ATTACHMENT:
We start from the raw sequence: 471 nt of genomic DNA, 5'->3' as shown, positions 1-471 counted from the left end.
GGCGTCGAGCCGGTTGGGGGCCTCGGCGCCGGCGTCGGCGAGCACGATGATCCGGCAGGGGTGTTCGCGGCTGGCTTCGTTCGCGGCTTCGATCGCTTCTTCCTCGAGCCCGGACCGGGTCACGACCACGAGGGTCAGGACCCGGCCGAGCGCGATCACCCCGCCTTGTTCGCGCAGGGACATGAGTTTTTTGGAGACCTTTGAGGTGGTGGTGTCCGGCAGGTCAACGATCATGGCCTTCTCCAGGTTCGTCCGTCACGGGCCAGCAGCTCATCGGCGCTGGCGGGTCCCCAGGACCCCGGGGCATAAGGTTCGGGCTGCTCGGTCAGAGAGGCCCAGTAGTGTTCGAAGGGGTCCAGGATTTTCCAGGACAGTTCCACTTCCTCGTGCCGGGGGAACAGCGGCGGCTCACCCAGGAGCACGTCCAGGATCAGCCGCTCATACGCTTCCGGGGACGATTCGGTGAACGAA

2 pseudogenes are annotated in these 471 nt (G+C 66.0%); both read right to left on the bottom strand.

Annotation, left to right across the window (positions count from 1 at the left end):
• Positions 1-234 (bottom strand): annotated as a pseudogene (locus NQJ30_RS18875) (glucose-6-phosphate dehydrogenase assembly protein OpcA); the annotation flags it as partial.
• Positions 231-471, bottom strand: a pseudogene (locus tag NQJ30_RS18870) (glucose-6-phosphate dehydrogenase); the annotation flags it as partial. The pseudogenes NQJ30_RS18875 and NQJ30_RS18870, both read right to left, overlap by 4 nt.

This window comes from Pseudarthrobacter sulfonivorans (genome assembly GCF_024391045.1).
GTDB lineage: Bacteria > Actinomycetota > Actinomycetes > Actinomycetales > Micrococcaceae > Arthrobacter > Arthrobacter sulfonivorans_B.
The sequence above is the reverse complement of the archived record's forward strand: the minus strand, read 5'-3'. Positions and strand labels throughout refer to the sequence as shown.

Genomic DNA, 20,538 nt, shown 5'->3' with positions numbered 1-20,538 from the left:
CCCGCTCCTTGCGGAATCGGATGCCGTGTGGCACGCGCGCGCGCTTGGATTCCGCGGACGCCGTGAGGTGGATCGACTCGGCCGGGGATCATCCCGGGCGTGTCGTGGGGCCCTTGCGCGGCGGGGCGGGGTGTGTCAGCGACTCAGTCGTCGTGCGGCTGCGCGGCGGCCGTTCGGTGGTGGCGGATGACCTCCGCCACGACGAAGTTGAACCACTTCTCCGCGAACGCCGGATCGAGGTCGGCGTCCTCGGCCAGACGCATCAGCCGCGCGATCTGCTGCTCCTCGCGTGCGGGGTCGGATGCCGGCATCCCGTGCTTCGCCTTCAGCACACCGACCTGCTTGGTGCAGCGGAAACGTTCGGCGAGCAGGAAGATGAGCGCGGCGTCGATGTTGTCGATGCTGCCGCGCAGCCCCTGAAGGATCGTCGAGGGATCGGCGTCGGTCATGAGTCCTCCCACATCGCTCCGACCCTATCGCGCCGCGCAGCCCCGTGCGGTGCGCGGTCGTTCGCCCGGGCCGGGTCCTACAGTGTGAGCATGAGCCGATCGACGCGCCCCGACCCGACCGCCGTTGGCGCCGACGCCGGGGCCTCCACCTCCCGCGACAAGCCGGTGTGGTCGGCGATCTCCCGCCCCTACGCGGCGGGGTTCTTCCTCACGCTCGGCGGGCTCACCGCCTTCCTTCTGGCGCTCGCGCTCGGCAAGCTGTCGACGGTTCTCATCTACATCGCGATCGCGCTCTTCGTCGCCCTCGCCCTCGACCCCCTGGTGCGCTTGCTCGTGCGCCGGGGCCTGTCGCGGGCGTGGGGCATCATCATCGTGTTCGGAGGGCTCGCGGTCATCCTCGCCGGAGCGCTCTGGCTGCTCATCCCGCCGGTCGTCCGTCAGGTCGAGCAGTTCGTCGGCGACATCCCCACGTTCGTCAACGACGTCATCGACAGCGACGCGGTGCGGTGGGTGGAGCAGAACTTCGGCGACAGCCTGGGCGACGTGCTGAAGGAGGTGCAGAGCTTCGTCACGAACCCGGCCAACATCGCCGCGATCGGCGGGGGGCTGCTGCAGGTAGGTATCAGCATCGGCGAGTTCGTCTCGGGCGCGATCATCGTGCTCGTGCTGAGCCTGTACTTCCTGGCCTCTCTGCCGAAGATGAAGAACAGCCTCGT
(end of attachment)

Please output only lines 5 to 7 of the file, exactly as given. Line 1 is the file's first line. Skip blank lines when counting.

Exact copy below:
• Positions 1-234 (bottom strand): annotated as a pseudogene (locus NQJ30_RS18875) (glucose-6-phosphate dehydrogenase assembly protein OpcA); the annotation flags it as partial.
• Positions 231-471, bottom strand: a pseudogene (locus tag NQJ30_RS18870) (glucose-6-phosphate dehydrogenase); the annotation flags it as partial. The pseudogenes NQJ30_RS18875 and NQJ30_RS18870, both read right to left, overlap by 4 nt.

This window comes from Pseudarthrobacter sulfonivorans (genome assembly GCF_024391045.1).